On March 1, the National Labor Relations Board (NLRB) asked the U.S. Court of Appeals for the D.C. Circuit to step back into the case, and the court granted the motion on April 6. The case involves Browning-Ferris Industries and centers on whether the company was a joint employer with a staffing company that provided workers to a Browning-Ferris recycling plant.
In granting the motion, the court noted that the case would be held in abeyance pending action from the NLRB on another case—Hy-Brand Industrial Contractors, Ltd. and Brandt Construction Co., which set a different joint-employment standard from the one set by the NLRB in Browning-Ferris.
“The . . . D.C. Circuit and employers across the country have something in common lately—they are looking at the NLRB to make up its mind about what the joint employer standard is,” Ryan J. Funk, an editor of Indiana Employment Law Letter and attorney with Faegre Baker Daniels LLP in Indianapolis, says of the latest development.
In 2015, the Democrat-majority NLRB heard the Browning-Ferris case and established a standard that says an employer can be deemed a joint employer for union election cases and unfair labor practice proceedings if it exercises even indirect control over employees of another employer. That was a change from the previous standard.
In December 2017, a Republican-majority NLRB reverted to the old employer-friendly joint-employment standard in deciding the Hy-Brand case. That standard requires an employer to exercise direct, not just indirect, control over a group of employees to be considered a joint employer.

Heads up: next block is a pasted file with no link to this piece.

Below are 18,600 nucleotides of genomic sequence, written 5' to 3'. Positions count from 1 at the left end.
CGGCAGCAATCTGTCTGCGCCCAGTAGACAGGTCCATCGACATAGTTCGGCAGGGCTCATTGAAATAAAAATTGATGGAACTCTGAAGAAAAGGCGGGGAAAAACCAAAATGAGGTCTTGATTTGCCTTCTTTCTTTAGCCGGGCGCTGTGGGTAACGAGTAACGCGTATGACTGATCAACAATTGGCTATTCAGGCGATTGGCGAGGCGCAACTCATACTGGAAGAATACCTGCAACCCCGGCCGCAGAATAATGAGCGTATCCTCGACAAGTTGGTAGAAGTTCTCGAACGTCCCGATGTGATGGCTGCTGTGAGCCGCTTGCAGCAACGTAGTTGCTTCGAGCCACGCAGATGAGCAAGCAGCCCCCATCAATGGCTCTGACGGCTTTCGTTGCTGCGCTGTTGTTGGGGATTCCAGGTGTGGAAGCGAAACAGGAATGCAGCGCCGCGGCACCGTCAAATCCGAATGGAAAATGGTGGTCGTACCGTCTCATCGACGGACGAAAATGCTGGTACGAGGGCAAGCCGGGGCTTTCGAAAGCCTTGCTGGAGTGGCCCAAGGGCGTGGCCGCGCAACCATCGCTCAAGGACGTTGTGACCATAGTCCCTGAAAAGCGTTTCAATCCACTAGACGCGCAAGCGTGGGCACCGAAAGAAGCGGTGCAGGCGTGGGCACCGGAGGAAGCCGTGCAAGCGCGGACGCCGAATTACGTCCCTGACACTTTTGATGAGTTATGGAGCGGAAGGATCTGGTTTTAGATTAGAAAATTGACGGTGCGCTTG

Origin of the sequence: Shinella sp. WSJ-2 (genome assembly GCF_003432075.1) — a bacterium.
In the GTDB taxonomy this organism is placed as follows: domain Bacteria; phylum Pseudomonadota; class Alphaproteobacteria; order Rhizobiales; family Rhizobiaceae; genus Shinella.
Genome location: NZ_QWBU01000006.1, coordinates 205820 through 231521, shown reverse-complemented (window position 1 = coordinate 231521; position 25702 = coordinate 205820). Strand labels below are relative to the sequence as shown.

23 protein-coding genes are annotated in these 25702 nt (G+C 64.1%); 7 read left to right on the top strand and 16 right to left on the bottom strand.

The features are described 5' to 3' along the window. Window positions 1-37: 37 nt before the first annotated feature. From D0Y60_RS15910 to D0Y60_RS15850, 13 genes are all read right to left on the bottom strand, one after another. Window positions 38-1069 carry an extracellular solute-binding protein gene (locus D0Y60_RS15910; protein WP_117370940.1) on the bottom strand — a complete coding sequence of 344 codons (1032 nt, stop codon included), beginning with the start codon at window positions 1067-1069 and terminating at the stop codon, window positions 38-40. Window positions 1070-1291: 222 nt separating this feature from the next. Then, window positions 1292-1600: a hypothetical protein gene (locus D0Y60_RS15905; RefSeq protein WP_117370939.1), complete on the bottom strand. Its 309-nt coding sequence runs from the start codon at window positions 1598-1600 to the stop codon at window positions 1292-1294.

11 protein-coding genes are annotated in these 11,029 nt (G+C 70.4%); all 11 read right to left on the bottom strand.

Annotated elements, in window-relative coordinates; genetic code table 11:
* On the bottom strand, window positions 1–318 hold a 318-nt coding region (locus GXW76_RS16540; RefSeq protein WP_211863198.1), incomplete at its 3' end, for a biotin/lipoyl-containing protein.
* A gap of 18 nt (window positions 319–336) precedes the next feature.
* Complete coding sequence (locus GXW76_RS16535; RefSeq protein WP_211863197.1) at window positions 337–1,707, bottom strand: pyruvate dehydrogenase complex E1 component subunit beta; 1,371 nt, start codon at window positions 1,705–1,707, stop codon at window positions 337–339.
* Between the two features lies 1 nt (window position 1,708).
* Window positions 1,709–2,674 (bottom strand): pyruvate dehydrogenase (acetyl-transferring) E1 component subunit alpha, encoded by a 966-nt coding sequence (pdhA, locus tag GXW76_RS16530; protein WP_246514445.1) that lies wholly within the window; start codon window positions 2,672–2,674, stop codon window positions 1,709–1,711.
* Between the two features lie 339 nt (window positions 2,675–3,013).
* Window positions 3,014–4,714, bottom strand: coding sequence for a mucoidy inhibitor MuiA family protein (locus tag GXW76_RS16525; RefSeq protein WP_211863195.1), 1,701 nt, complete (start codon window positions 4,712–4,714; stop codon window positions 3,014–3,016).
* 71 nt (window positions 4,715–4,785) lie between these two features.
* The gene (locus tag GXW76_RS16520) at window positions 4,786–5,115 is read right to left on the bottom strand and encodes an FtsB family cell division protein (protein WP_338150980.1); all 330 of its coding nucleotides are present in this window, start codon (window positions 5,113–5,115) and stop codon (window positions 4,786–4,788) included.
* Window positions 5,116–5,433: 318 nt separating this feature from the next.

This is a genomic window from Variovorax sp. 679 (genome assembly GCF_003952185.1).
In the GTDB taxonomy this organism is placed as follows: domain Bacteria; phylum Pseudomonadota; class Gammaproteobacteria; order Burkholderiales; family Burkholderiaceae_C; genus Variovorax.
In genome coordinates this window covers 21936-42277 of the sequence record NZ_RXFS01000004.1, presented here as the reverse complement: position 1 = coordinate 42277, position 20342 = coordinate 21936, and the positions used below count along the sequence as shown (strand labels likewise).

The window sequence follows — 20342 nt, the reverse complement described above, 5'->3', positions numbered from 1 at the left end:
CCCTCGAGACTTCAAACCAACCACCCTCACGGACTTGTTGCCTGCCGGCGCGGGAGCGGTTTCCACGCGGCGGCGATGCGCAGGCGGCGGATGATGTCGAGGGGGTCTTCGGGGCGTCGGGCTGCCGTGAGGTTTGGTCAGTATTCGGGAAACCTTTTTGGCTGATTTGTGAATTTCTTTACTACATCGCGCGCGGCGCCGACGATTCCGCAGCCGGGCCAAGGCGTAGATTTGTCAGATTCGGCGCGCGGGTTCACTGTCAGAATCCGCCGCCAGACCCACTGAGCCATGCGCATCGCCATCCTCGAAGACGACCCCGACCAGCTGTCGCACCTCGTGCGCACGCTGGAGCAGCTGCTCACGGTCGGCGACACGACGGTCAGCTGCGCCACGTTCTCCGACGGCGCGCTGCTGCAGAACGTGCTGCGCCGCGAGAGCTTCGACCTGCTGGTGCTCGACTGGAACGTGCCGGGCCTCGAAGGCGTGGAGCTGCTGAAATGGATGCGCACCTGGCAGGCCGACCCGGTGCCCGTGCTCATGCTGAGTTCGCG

The more employer-friendly standard was short-lived because in February 2018, the Board vacated its Hy-Brand decision because Board Member William J. Emanuel’s former law firm was involved in the related Browning-Ferris case, and it was determined that he should not have participated in the Hy-Brand decision.
So now the court and employers are waiting for the Board to revisit Hy-Brand.
“The NLRB will figure it out eventually, probably with a return to the employer-friendly standard it articulated in Hy-Brand,” Funk says. “In the meantime, this order from the D.C. Circuit keeps alive its consideration of the joint employer issue. The court is moving back into position to rule on the issue if needed, although it seems to have no intention of doing that until the NLRB shows its hand.”
Funk says employers are in the same position they were in before the order from the D.C. Circuit was issued. “Browning-Ferris contains the official joint employer standard, but it seems all but certain that the NLRB will change that standard to the more employer-friendly standard it articulated in Hy-Brand,” he says.
Burton J. Fishman, a contributor to Federal Employment Law Insider and an attorney with Fortney & Scott, LLC, in Washington, D.C., says the matter “is just a mess and it’s all tied up in the ethics issue regarding Member Emanuel.”
Fishman’s message to employers is that it isn’t likely that there will be any enforcement of the Browning-Ferris standard unless and until the Board resolves the Hy-Brand matter and the court decides Browning-Ferris.
Fishman also points out that the Board, which has been down to four members (two Republicans and two Democrats), will soon have a Republican majority. John Ring won confirmation to the Board on April 11. With Republicans holding a 3-2 majority, the next Hy-Brand decision is likely to return to the more employer-friendly standard, Fishman says.
|Tammy Binford writes and edits news alerts and newsletter articles on labor and employment law topics for BLR web and print publications.|